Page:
Neuro-Enhancement Policies for the Future. An International Panel Discussion

On February 5th, the Center for Ethics and Law in Biomedicine (CEU-CELAB) organized an international panel discussion

On 5th February 2016 the Centre for Ethics and Law in Biomedicine (CELAB) hosted a panel discussion with participants of the Neuro-Enhancement Responsible Research and Innovation (NERRI) project. The panel was made up of five international members of the project: Agnes Allansdóttir  (Toscana Life Sciences), Imre Bárd (LSE), Rui Vieira da Cunha (University of Porto), Judit Sándor (CEU) and Márton Varju (CEU), and was well attended by CEU faculty and students.


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Judit Sándor opened the discussion by asking panel members what they had learnt from their involvement in the NERRI project. Agnes Allansdóttir noted that at the start of the project in 2011 it was taken for granted that there was a market for neuro-enhancement. In fact there hasn’t been the expected development in technology. All panel members expressed a degree of skepticism about the potential for neuro-enhancement technology and suggested that the term ‘enhancement’ might be a misnomer, generating false expectations and unwarranted fears regarding their use.


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Panel members agreed that one of the main outcomes of the project was, instead, to uncover the many different attitudes towards neuro-enhancing technologies held by various stakeholders. The project’s mobilization and mutual learning events (MML) indicated differing preferences for neuro-enhancements and differing understandings of what counts as a neuro-enhancement. For instance, students were less interested in gaining a competitive advantage in their studies via the use of cognitive enhancements than they were in recreational mood enhancements. Neuroscientists had a tendency to focus on nutritional enhancements rather than on cognitive enhancers such as Modafinal. There were also geographical differences: Anglo-Saxon countries are seemingly more ready to accept new neuro-enhancing technologies than central European countries.

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The success of the project was in finding new ways of conducting a dialogue between these different stakeholders. The panel noted, however, that a lot of the information gathered about the varying interests and concerns of different stakeholders still needs to be analyzed. For partly this reason it is far too early to be considering policy recommendations. It would, for instance, be too ambitious to regulate neuro-enhancements if the term is so broad as to include mere changes in nutrition and diet. The panel thus claimed that the EU commission’s call for regulatory recommendations is somewhat premature.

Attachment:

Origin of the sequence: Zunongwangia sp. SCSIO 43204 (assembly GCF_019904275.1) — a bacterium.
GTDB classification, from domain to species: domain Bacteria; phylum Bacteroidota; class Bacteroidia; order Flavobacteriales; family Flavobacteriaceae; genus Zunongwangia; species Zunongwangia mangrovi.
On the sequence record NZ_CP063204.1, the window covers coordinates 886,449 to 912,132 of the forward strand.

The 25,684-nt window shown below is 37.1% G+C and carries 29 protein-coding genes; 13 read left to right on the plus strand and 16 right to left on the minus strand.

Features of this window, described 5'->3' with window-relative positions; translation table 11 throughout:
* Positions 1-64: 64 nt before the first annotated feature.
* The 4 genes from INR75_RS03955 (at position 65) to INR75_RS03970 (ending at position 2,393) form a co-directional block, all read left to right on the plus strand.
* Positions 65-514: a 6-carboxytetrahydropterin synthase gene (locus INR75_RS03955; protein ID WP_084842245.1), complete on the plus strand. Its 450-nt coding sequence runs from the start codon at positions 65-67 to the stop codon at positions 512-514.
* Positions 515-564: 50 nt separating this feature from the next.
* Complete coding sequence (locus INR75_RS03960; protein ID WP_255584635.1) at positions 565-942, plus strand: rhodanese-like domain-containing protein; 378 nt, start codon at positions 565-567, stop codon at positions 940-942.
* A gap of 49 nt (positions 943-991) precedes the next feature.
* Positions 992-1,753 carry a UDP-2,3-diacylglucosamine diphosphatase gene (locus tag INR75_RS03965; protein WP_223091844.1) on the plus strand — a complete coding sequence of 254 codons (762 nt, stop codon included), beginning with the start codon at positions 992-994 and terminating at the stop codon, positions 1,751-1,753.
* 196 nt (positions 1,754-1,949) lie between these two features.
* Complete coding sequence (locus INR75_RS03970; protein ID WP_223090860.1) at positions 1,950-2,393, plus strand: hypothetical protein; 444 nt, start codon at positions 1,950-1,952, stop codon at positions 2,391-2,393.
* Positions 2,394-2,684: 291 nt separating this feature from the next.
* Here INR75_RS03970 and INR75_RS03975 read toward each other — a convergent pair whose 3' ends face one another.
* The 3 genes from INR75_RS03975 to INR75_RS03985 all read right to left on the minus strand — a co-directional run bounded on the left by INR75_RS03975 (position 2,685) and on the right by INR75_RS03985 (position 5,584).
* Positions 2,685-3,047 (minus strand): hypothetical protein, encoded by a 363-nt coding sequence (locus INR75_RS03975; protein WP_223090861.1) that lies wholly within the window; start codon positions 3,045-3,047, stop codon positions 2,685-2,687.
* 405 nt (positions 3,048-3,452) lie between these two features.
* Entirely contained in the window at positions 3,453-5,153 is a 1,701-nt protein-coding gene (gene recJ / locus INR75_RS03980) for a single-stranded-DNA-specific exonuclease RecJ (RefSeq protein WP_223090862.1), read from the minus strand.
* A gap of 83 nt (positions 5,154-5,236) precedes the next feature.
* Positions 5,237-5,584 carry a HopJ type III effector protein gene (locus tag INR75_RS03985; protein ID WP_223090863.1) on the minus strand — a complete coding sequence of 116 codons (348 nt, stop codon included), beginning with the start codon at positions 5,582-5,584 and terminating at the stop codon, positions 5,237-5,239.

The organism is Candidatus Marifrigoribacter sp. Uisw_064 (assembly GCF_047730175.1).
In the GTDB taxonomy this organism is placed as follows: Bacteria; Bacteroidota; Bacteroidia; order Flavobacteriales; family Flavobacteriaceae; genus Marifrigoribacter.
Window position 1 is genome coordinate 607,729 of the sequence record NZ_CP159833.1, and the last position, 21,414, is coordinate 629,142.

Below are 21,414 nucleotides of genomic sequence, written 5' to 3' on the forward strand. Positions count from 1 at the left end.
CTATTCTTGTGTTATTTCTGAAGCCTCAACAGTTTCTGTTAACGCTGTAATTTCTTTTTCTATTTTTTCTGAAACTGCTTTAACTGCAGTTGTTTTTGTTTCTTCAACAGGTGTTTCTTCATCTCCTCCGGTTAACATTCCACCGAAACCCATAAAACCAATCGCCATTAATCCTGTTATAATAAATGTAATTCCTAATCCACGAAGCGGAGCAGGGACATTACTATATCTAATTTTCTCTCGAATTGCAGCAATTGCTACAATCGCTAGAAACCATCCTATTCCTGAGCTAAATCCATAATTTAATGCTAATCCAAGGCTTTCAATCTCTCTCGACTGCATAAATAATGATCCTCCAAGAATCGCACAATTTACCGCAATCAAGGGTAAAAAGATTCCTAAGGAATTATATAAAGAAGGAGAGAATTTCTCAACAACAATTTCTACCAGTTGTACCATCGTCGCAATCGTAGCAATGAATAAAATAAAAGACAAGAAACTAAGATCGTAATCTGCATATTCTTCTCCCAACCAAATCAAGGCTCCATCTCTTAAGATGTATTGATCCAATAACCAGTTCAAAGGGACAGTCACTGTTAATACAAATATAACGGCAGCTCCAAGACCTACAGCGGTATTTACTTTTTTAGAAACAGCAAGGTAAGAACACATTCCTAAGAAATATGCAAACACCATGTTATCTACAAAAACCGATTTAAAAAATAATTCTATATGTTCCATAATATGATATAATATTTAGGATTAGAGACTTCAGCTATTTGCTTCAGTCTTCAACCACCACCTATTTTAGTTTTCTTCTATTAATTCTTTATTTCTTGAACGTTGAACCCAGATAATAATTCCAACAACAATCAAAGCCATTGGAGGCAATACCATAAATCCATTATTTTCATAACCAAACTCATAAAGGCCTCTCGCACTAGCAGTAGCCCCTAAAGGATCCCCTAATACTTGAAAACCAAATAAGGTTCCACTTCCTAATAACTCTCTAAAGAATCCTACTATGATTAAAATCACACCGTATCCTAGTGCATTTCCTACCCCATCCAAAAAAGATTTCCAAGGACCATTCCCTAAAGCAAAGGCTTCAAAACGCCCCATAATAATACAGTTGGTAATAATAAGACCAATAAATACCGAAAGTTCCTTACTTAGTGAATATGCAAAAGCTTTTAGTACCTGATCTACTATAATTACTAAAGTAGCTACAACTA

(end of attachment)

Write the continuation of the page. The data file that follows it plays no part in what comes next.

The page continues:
Two key themes emerged from the broader debate with the audience. First, discussion focused on the relation between access to neuro-enhancement technology and various forms of inequality. Audience members reiterated a concern from one of the MML events that new technologies will in fact be unavailable to the most disadvantaged in society. There was also a concern that the use of such technologies would interfere with social approaches to alleviating discrimination. Panel members acknowledged that new technologies tend to favor those who are already at a social, genetic or regional advantage. Imre Bárd suggested, however, that the worry that neuro-enhancing technology will reinforce or worsen current inequalities is overstated. Firstly, new technologies could be used to compensate for inequalities. Second, enhancement technologies have a very minor influence on social inequality: the school one attends is a far greater influence on social status than access to enhancement.

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A second key theme was whether individuals should be free to choose to use neuro-enhancements that give them a competitive edge. Audience members expressed concerns that this might coerce others into using neuroenhancements. Examples were typically taken from academia. There was some agreement from the panel that individual academics should not be prevented from using neuro-enhancements, but that such individuals should think carefully about the possible consequences of doing so. It was further noted that the ‘free choice’ to use a neuro-enhancement is unlikely to be adequately informed of undesirable side effects. On the other hand, it was suggested that these worries might be overstated and only really worth debating when more powerful technologies emerge.


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At the meeting participants participated at the demonstration of a questionnaire, which will be distributed to each member country at the end of the project. It was followed with an opportunity to test some neuro-enhancement technologies.

The meeting ended with the visit of the opening ceremony of the exhibition of the works of patients at Szentgotthárd Mental Health Institution. This exhibition took place at Brut Gallery (Üllői út. 60.)


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Photos: Kinga Lakner